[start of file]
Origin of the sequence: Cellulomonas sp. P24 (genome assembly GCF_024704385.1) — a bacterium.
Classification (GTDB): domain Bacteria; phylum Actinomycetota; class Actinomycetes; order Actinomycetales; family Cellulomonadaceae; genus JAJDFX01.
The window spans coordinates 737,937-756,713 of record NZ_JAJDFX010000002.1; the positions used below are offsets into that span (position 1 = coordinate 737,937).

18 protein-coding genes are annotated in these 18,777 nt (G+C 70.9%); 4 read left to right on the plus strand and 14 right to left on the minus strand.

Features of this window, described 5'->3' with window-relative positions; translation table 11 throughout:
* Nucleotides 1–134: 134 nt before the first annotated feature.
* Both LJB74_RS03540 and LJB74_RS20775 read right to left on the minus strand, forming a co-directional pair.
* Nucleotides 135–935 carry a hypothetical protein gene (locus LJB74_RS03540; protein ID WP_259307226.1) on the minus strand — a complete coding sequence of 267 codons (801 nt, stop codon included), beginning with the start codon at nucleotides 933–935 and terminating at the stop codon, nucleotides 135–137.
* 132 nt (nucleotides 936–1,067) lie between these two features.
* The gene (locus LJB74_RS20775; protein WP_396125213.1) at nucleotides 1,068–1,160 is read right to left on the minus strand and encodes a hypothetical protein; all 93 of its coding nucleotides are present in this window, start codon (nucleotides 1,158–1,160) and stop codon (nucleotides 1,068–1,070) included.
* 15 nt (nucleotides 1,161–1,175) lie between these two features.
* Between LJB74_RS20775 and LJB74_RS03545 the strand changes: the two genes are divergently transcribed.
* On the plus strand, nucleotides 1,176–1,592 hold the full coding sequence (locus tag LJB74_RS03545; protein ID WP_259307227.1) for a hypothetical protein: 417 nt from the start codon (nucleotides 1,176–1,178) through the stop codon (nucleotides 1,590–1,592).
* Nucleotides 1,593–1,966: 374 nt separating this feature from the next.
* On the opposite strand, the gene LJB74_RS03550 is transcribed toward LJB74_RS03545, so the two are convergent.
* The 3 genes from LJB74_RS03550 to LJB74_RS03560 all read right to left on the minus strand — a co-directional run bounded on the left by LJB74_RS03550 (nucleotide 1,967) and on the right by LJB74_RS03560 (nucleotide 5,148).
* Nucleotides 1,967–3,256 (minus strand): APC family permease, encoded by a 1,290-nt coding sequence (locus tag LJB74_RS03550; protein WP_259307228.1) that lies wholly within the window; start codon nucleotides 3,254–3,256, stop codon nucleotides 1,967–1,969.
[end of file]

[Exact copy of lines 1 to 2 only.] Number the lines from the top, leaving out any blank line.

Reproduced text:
Origin of the sequence: Cellulomonas sp. P24 (genome assembly GCF_024704385.1) — a bacterium.
Classification (GTDB): domain Bacteria; phylum Actinomycetota; class Actinomycetes; order Actinomycetales; family Cellulomonadaceae; genus JAJDFX01.